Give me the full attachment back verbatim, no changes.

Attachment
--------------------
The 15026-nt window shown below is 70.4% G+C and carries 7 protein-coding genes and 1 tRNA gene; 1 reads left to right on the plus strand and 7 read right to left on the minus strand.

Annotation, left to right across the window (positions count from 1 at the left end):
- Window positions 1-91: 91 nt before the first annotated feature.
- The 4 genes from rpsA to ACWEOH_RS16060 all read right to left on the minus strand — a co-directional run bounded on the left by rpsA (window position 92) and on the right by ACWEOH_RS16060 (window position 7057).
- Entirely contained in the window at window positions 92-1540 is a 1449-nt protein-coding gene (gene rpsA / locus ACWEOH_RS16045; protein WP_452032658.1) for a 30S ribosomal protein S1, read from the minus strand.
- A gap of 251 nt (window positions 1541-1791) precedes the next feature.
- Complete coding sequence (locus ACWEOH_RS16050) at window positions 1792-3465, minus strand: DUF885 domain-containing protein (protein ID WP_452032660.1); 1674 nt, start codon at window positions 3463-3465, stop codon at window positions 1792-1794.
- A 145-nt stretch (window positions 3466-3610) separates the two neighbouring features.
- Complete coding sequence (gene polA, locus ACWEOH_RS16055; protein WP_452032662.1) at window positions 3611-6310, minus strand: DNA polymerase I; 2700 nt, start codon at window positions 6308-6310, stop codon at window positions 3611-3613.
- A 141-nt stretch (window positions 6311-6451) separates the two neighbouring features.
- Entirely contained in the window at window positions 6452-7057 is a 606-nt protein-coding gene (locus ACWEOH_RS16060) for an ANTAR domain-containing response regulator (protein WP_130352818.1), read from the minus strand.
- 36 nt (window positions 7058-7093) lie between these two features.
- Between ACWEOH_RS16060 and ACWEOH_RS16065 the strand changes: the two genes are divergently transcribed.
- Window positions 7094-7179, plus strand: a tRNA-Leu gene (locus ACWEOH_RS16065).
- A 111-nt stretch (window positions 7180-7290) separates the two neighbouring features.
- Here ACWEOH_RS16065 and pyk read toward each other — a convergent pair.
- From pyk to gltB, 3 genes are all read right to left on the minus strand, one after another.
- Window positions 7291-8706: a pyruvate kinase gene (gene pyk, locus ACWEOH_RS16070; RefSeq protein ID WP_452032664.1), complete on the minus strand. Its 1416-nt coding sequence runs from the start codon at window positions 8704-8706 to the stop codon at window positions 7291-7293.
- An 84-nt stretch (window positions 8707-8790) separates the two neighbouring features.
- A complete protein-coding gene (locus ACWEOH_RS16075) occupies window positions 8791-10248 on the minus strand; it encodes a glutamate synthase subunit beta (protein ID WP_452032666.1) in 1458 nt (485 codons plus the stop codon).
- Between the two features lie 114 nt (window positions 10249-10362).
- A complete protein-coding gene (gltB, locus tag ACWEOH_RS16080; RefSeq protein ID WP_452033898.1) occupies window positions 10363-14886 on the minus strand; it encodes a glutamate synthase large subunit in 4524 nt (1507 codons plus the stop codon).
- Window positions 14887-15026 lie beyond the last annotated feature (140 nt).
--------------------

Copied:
The 15026-nt window shown below is 70.4% G+C and carries 7 protein-coding genes and 1 tRNA gene; 1 reads left to right on the plus strand and 7 read right to left on the minus strand.

Annotation, left to right across the window (positions count from 1 at the left end):
- Window positions 1-91: 91 nt before the first annotated feature.
- The 4 genes from rpsA to ACWEOH_RS16060 all read right to left on the minus strand — a co-directional run bounded on the left by rpsA (window position 92) and on the right by ACWEOH_RS16060 (window position 7057).
- Entirely contained in the window at window positions 92-1540 is a 1449-nt protein-coding gene (gene rpsA / locus ACWEOH_RS16045; protein WP_452032658.1) for a 30S ribosomal protein S1, read from the minus strand.
- A gap of 251 nt (window positions 1541-1791) precedes the next feature.
- Complete coding sequence (locus ACWEOH_RS16050) at window positions 1792-3465, minus strand: DUF885 domain-containing protein (protein ID WP_452032660.1); 1674 nt, start codon at window positions 3463-3465, stop codon at window positions 1792-1794.
- A 145-nt stretch (window positions 3466-3610) separates the two neighbouring features.
- Complete coding sequence (gene polA, locus ACWEOH_RS16055; protein WP_452032662.1) at window positions 3611-6310, minus strand: DNA polymerase I; 2700 nt, start codon at window positions 6308-6310, stop codon at window positions 3611-3613.
- A 141-nt stretch (window positions 6311-6451) separates the two neighbouring features.
- Entirely contained in the window at window positions 6452-7057 is a 606-nt protein-coding gene (locus ACWEOH_RS16060) for an ANTAR domain-containing response regulator (protein WP_130352818.1), read from the minus strand.
- 36 nt (window positions 7058-7093) lie between these two features.
- Between ACWEOH_RS16060 and ACWEOH_RS16065 the strand changes: the two genes are divergently transcribed.
- Window positions 7094-7179, plus strand: a tRNA-Leu gene (locus ACWEOH_RS16065).
- A 111-nt stretch (window positions 7180-7290) separates the two neighbouring features.
- Here ACWEOH_RS16065 and pyk read toward each other — a convergent pair.
- From pyk to gltB, 3 genes are all read right to left on the minus strand, one after another.
- Window positions 7291-8706: a pyruvate kinase gene (gene pyk, locus ACWEOH_RS16070; RefSeq protein ID WP_452032664.1), complete on the minus strand. Its 1416-nt coding sequence runs from the start codon at window positions 8704-8706 to the stop codon at window positions 7291-7293.
- An 84-nt stretch (window positions 8707-8790) separates the two neighbouring features.
- A complete protein-coding gene (locus ACWEOH_RS16075) occupies window positions 8791-10248 on the minus strand; it encodes a glutamate synthase subunit beta (protein ID WP_452032666.1) in 1458 nt (485 codons plus the stop codon).
- Between the two features lie 114 nt (window positions 10249-10362).
- A complete protein-coding gene (gltB, locus tag ACWEOH_RS16080; RefSeq protein ID WP_452033898.1) occupies window positions 10363-14886 on the minus strand; it encodes a glutamate synthase large subunit in 4524 nt (1507 codons plus the stop codon).
- Window positions 14887-15026 lie beyond the last annotated feature (140 nt).